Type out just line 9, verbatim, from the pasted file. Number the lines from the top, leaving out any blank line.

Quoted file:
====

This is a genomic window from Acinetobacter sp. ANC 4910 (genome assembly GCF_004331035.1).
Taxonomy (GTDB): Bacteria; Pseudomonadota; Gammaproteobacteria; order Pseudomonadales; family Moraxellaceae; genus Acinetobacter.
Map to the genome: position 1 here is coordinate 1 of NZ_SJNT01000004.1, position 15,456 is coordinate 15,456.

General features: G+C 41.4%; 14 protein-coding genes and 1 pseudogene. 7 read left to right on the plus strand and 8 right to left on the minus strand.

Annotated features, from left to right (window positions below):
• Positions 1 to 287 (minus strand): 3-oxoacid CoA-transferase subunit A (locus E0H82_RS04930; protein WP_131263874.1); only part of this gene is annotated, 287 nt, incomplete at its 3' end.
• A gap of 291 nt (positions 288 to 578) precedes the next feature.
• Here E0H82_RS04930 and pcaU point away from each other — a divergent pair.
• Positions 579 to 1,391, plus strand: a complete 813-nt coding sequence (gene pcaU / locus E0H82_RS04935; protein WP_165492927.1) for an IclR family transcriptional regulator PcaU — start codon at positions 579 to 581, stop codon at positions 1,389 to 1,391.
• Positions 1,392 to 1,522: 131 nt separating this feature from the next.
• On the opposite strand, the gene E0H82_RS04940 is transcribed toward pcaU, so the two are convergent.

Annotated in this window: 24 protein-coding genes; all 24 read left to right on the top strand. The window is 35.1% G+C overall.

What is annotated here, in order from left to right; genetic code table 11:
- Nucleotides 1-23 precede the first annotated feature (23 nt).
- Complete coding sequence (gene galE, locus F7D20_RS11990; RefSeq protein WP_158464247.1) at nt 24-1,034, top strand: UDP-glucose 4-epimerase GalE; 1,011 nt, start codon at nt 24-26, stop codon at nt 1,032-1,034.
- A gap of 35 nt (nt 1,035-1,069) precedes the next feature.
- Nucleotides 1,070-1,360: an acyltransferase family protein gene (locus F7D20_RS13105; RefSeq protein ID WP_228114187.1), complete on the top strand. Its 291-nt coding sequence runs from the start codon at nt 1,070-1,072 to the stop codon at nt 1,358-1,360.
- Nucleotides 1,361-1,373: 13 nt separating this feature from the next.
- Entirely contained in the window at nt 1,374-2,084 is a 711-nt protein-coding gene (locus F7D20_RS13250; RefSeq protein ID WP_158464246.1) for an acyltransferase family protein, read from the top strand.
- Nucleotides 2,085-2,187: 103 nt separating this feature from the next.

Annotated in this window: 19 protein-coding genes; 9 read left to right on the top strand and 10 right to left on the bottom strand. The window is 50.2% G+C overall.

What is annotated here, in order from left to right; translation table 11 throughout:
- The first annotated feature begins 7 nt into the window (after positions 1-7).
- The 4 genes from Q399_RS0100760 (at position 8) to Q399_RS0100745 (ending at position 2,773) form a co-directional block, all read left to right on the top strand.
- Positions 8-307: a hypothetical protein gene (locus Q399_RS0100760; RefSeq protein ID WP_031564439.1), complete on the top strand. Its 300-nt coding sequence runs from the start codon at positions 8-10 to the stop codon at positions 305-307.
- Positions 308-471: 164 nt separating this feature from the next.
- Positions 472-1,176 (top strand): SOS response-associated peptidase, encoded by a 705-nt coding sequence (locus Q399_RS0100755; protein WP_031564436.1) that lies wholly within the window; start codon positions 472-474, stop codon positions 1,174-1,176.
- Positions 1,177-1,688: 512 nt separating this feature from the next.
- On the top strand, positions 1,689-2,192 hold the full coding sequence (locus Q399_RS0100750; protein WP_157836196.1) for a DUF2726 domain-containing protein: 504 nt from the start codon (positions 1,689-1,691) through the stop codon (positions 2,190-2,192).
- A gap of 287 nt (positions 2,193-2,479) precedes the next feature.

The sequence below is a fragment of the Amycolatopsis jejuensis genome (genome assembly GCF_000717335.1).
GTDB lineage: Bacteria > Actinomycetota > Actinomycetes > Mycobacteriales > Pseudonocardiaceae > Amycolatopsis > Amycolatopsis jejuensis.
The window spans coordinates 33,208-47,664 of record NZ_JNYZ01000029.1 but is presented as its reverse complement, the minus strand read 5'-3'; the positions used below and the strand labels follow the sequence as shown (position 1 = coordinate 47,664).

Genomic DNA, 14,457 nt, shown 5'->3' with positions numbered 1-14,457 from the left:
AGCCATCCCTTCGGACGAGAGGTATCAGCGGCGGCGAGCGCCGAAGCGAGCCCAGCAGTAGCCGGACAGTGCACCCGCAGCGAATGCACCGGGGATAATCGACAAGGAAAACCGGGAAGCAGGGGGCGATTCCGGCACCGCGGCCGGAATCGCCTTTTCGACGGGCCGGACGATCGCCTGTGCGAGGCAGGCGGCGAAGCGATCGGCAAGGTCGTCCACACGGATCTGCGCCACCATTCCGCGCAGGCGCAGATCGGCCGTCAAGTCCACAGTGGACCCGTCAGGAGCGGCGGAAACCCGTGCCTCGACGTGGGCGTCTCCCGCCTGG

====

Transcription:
• Positions 579 to 1,391, plus strand: a complete 813-nt coding sequence (gene pcaU / locus E0H82_RS04935; protein WP_165492927.1) for an IclR family transcriptional regulator PcaU — start codon at positions 579 to 581, stop codon at positions 1,389 to 1,391.